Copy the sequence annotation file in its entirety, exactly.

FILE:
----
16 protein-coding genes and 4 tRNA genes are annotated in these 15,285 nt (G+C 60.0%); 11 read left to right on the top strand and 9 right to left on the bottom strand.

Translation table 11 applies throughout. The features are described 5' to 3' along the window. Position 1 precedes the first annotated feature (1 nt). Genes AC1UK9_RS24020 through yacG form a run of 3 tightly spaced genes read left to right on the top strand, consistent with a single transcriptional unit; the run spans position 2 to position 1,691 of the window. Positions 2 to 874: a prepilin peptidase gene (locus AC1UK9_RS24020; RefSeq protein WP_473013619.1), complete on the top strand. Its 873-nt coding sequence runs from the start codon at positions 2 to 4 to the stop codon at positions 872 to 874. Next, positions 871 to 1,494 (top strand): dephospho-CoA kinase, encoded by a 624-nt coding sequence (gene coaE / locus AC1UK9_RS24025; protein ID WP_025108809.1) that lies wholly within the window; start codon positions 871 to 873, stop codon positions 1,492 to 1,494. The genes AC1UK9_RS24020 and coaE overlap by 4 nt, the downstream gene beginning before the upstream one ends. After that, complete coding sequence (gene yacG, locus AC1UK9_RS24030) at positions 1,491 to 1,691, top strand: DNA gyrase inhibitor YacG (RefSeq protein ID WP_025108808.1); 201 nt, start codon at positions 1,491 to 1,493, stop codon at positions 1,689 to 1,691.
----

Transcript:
16 protein-coding genes and 4 tRNA genes are annotated in these 15,285 nt (G+C 60.0%); 11 read left to right on the top strand and 9 right to left on the bottom strand.

Translation table 11 applies throughout. The features are described 5' to 3' along the window. Position 1 precedes the first annotated feature (1 nt). Genes AC1UK9_RS24020 through yacG form a run of 3 tightly spaced genes read left to right on the top strand, consistent with a single transcriptional unit; the run spans position 2 to position 1,691 of the window. Positions 2 to 874: a prepilin peptidase gene (locus AC1UK9_RS24020; RefSeq protein WP_473013619.1), complete on the top strand. Its 873-nt coding sequence runs from the start codon at positions 2 to 4 to the stop codon at positions 872 to 874. Next, positions 871 to 1,494 (top strand): dephospho-CoA kinase, encoded by a 624-nt coding sequence (gene coaE / locus AC1UK9_RS24025; protein ID WP_025108809.1) that lies wholly within the window; start codon positions 871 to 873, stop codon positions 1,492 to 1,494. The genes AC1UK9_RS24020 and coaE overlap by 4 nt, the downstream gene beginning before the upstream one ends. After that, complete coding sequence (gene yacG, locus AC1UK9_RS24030) at positions 1,491 to 1,691, top strand: DNA gyrase inhibitor YacG (RefSeq protein ID WP_025108808.1); 201 nt, start codon at positions 1,491 to 1,493, stop codon at positions 1,689 to 1,691.